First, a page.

Counter height is typically between 34 to 36 inches tall and bar height is around 40 to 42 inches high. 
We wanted our bar to be higher for bar stools, so I needed to either build bases at that height or buy them. I knew this build was going to be a lot of work, so I went the slightly easier route and ordered cabinets. 

The problem is, base cabinets only come in a few heights, and store bought versions are usually 34.5 inches tall. So, I went with my go-to for all of my built ins and bookcases...upper cabinets!

I ordered the same wall cabinets from Home Depot that I used for the rest of this area: 
tall upper wall cabinets

You can read all about why I love these cabinets that you assemble at home so much here! They come in three different heights and I went with the 36 inch option. 

Wall cabinets aren't as deep as base cabinets (only 12 inches front to back), but that was going to be plenty for our needs.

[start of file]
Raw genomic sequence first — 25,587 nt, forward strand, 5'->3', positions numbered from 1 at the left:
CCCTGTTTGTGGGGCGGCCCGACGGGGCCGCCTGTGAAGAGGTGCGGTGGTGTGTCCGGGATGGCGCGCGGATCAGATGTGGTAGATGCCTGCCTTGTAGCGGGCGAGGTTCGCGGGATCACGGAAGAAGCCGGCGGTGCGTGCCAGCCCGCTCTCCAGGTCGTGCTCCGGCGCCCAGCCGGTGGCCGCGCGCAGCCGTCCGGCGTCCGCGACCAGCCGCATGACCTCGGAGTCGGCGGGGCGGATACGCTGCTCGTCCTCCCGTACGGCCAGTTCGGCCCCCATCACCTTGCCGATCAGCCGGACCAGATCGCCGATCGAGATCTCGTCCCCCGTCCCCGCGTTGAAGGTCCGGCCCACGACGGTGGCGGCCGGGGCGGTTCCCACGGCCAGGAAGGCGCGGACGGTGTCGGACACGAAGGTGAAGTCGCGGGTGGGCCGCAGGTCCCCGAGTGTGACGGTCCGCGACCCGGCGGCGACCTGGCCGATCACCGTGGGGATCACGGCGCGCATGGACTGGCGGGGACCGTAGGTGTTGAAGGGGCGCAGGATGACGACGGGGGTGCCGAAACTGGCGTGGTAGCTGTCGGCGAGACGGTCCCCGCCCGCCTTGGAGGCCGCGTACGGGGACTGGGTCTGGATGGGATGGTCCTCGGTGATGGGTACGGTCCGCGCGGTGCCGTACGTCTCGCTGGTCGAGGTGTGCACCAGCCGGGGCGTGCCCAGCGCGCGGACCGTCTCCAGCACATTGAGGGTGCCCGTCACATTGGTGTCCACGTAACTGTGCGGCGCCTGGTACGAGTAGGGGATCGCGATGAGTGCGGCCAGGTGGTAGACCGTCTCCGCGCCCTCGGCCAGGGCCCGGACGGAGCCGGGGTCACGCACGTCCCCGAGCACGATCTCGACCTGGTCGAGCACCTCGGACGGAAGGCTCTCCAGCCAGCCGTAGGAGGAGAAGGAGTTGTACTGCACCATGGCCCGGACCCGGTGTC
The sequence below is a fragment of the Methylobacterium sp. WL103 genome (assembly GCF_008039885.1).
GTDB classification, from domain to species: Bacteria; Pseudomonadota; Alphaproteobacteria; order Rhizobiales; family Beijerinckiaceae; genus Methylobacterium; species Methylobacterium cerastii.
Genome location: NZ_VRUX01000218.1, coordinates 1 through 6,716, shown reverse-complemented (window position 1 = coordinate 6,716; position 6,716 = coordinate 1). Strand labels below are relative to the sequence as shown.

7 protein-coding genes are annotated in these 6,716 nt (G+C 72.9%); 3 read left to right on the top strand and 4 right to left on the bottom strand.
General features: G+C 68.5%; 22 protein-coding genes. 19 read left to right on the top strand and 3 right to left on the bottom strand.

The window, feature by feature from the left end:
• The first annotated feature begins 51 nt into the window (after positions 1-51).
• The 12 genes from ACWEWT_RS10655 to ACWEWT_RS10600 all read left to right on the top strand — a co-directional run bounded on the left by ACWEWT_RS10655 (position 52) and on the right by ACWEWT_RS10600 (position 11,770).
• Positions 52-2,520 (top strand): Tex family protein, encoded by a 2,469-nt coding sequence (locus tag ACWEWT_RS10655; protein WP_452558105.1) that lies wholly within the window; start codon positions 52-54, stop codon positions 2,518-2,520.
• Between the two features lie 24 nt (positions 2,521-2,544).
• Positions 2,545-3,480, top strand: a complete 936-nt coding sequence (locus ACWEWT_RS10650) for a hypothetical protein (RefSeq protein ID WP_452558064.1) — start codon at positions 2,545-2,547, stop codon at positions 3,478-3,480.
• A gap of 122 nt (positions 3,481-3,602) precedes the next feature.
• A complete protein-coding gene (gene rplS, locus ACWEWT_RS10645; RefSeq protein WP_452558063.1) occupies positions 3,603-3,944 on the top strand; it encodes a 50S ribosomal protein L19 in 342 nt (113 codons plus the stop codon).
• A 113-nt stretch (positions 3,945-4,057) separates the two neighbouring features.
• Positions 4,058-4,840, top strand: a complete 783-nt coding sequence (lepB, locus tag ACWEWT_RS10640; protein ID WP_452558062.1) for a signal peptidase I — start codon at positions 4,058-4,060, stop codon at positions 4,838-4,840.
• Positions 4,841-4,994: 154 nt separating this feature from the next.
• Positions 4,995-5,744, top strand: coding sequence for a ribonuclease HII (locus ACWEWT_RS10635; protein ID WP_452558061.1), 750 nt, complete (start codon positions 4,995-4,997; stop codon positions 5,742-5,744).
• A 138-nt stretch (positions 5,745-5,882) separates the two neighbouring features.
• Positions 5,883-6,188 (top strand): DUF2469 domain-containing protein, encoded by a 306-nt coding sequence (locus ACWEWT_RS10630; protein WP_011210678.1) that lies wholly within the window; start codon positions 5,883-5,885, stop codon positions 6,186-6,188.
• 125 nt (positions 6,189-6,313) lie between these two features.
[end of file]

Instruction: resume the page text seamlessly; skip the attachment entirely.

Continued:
3. Secure your cabinets into the floor. 

When installing upper cabinets into a floor, you'll first need a base to raise it off the ground a bit, to create a toe kick. This also makes wall cabinets look less...wall cabinets

I do this by building a wood base in the height that I need:
bases for bookcase cabinets

I use this method for my DIY bookcases as well. You can either attach them to the bottom of the wall cabinets or build long base that can be attached to the floor and/or walls, and then install the cabinets on top.

For this part, we used 2x4s and I got help attaching the base to the cement floor in our basement. You need a powder actuated hammer tool to secure wood into the cement, so I had the professionals do that. 

After the base was secure, I was able to install the cabinets into it with screws:
attaching cabinets to base